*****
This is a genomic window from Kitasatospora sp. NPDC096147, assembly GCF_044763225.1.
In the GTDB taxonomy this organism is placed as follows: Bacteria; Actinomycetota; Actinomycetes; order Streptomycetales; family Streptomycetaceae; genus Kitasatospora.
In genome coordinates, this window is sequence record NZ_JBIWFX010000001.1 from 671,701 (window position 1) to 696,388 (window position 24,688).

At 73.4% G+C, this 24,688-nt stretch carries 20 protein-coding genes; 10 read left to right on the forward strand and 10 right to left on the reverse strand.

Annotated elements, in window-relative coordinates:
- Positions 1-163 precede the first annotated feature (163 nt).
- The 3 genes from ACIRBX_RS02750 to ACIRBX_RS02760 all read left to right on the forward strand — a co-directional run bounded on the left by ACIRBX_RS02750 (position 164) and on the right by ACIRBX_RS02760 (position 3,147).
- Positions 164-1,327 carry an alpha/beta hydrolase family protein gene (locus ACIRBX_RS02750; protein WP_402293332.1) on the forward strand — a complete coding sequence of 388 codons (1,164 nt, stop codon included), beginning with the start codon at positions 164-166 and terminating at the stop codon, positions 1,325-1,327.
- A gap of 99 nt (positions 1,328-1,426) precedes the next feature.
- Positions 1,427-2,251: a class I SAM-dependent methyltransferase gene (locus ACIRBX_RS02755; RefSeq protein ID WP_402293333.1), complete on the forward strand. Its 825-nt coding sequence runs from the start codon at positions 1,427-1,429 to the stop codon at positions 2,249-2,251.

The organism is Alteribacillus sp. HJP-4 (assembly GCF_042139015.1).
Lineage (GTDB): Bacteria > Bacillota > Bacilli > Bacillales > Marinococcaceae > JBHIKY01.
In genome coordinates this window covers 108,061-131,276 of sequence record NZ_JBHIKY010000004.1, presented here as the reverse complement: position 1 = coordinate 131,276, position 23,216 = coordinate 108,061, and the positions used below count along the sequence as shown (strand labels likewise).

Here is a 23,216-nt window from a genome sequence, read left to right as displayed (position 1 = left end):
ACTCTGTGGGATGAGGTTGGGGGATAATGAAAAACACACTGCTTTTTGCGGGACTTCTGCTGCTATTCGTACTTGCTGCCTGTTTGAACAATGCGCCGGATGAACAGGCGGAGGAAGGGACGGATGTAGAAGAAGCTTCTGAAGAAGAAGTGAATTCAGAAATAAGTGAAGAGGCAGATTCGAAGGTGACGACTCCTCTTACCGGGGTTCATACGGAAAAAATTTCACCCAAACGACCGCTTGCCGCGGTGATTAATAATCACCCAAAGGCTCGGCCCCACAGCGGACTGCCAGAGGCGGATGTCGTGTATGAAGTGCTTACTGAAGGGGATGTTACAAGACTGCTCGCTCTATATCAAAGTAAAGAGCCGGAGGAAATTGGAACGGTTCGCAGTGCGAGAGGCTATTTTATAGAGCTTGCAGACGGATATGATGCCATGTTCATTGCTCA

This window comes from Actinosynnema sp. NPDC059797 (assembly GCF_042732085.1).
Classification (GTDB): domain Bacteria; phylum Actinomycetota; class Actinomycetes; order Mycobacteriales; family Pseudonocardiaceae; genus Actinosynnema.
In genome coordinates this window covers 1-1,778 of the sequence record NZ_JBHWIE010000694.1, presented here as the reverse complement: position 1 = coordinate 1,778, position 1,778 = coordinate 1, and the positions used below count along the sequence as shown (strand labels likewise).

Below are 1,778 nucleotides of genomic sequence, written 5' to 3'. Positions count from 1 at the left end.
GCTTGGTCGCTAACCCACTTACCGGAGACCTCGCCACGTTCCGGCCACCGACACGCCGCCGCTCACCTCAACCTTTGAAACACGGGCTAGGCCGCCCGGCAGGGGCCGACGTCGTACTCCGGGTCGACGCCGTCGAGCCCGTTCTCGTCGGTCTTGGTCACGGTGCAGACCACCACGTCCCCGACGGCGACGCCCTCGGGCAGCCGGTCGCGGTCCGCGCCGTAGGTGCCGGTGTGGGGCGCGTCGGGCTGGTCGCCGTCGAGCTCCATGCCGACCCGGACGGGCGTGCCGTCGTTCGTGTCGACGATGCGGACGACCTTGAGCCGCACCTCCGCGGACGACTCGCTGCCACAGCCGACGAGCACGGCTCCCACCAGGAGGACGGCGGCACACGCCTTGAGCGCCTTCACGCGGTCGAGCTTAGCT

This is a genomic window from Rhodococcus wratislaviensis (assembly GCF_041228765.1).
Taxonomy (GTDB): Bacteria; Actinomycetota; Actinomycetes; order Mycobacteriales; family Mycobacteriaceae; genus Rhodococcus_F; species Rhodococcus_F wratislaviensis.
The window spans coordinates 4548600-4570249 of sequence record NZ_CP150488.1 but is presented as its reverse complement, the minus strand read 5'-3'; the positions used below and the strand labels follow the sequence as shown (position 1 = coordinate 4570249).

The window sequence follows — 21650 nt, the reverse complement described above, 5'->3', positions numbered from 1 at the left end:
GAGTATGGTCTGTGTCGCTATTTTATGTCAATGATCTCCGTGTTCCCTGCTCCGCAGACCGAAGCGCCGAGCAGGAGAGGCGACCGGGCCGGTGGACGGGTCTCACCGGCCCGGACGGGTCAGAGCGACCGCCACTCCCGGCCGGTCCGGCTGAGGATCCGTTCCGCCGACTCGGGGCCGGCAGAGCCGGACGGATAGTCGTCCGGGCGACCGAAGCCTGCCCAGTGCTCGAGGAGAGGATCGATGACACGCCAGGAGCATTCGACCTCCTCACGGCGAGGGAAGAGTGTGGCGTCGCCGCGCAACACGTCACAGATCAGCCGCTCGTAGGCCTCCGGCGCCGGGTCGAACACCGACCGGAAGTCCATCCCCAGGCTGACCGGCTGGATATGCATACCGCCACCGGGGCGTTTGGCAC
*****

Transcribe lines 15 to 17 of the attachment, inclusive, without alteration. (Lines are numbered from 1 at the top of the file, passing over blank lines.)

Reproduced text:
ACTCTGTGGGATGAGGTTGGGGGATAATGAAAAACACACTGCTTTTTGCGGGACTTCTGCTGCTATTCGTACTTGCTGCCTGTTTGAACAATGCGCCGGATGAACAGGCGGAGGAAGGGACGGATGTAGAAGAAGCTTCTGAAGAAGAAGTGAATTCAGAAATAAGTGAAGAGGCAGATTCGAAGGTGACGACTCCTCTTACCGGGGTTCATACGGAAAAAATTTCACCCAAACGACCGCTTGCCGCGGTGATTAATAATCACCCAAAGGCTCGGCCCCACAGCGGACTGCCAGAGGCGGATGTCGTGTATGAAGTGCTTACTGAAGGGGATGTTACAAGACTGCTCGCTCTATATCAAAGTAAAGAGCCGGAGGAAATTGGAACGGTTCGCAGTGCGAGAGGCTATTTTATAGAGCTTGCAGACGGATATGATGCCATGTTCATTGCTCA

This window comes from Actinosynnema sp. NPDC059797 (assembly GCF_042732085.1).
Classification (GTDB): domain Bacteria; phylum Actinomycetota; class Actinomycetes; order Mycobacteriales; family Pseudonocardiaceae; genus Actinosynnema.